Empowering Women. Transforming Communities.
Foxglove Project is an Australian charity working to eradicate poverty in the
Developing World by empowering women and girls to change their own lives.
The Foxglove Approach
It’s easy to see the needs in our world: clean water, food security, sanitation, education…but it’s difficult to identify how they can be addressed.
For decades, overseas aid has centred on Western generosity funding infrastructure and welfare support. But the returns have been far ‘poorer’ than expected; the gap has increased between the rich and the poor, and the poor have become poorer! We need to do something different.
Foxglove focuses on people development. Equipping & supporting people to provide for themselves. We work through in-country partners to identify a community’s poorest people, and invite them into local Self Help Groups to find friendship, training, access to finances and start micro businesses. This is the beginning.
The Foxglove approach may be slower and external change less dramatic but it’s sustainable. It empowers a woman and her community to pursue social, economic and political priorities that last a lifetime.
Why Women and Girls
For decades, the world has tried to address poverty. There has been a considerable focus on the poverty indicators: clean water, nutrition, shelter, health and education. And a particular emphasis on the youngest victims, the children. Recent findings are concluding that if you want to address poverty, then invest in women. At the Foxglove Project, we totally agree. Whilst women are most often the single demographic most impacted by poverty in the Developing World, they are also the best mechanism for change. They are our greatest investment in a tomorrow marked by hope, self-determination and independence.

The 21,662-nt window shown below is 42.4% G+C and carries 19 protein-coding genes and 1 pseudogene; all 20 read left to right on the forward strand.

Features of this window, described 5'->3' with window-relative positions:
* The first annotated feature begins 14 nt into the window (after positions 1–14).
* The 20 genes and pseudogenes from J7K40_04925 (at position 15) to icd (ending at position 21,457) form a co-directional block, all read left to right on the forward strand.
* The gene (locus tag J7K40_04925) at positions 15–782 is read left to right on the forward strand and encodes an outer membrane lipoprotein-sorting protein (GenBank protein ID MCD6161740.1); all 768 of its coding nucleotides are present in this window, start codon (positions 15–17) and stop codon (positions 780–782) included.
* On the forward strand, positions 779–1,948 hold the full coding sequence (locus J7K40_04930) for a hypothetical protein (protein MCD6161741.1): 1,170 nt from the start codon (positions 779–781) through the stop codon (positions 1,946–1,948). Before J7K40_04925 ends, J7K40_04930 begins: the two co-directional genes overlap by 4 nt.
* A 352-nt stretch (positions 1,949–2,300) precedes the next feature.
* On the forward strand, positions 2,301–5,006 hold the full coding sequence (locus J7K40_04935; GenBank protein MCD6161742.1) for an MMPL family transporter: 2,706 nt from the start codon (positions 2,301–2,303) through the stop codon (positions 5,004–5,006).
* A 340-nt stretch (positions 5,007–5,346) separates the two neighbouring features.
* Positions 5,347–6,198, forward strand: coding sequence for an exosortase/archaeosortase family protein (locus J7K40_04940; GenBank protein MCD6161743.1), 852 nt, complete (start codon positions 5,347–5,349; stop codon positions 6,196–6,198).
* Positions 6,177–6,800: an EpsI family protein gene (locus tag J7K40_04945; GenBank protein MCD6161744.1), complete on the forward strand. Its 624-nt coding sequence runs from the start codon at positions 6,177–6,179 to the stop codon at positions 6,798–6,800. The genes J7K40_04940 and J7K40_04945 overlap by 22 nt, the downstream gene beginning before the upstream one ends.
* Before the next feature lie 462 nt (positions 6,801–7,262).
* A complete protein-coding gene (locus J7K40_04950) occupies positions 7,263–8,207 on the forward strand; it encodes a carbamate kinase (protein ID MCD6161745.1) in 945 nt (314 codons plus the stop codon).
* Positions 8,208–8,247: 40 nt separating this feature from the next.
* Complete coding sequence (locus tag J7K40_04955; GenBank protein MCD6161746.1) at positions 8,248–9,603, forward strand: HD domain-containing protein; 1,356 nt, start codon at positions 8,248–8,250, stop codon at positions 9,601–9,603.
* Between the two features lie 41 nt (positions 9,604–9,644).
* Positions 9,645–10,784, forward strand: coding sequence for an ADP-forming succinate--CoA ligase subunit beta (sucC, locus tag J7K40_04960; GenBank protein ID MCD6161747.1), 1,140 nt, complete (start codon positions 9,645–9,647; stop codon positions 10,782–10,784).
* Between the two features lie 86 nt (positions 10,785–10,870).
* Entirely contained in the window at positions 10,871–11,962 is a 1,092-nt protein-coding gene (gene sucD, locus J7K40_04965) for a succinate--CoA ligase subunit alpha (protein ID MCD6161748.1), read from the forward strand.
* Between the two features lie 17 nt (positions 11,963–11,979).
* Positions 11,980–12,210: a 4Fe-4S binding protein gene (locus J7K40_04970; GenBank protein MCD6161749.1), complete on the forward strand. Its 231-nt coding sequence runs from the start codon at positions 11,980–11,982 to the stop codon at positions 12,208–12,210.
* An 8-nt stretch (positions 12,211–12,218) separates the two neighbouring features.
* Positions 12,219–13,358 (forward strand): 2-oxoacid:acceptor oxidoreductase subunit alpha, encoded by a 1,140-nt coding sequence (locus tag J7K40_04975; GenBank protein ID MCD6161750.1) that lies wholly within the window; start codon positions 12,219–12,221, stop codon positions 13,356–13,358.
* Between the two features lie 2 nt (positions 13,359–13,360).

Foxglove focuses all of its energy into first helping women and girls for three reasons.
1. THE INEQUITY FACTOR
In everyday life, this saying rings true, ‘Women hold up half the sky’. But in many developing countries, women and girls are the most persecuted members of the community. In 2017, the trafficking of women for sexual exploitation was the fastest growing criminal enterprise in the world. The incidence of domestic violence against women, limited gains in maternal health, and depressingly low levels of access to global assets and resources, confirm a rising gender inequity. When you add the overwhelming lack of representation of women in positions of power, then the need to prioritise women and girl projects is both valid and unsurprising.
2. THE GENEROSITY FACTOR
For every dollar a woman earns, she shares 80 cents with those about her. A woman will give all that she has to make sure her children get a better chance at life. But beyond that circle, she will lend a hand to her extended family and community. It means that gains experienced by women are shared gains. And she will work every dollar and every opportunity to see how she can provide that opportunity against all odds. In this way, everyone benefits. This not only improves the living conditions of others but raises their hopes and aspirations that life can be better. At heart, she’s a believer. Driven by hard work and desperation to make something out of nothing.
3. THE EFFECTIVENESS FACTOR
When a woman makes her way out of poverty, she takes five to nine others with her. It’s a startling statistic. It means that each time you help a woman, you can multiply the number by five and still underestimate the impact. How does this happen? A woman will join with others for companionship and care as much as for economic benefit or community influence. She will help others by sharing her knowledge, her support and her resources. And she will do so day after day, week after week. It’s a reflection of the integral importance of women to the progress and provision of herself, her family and her community.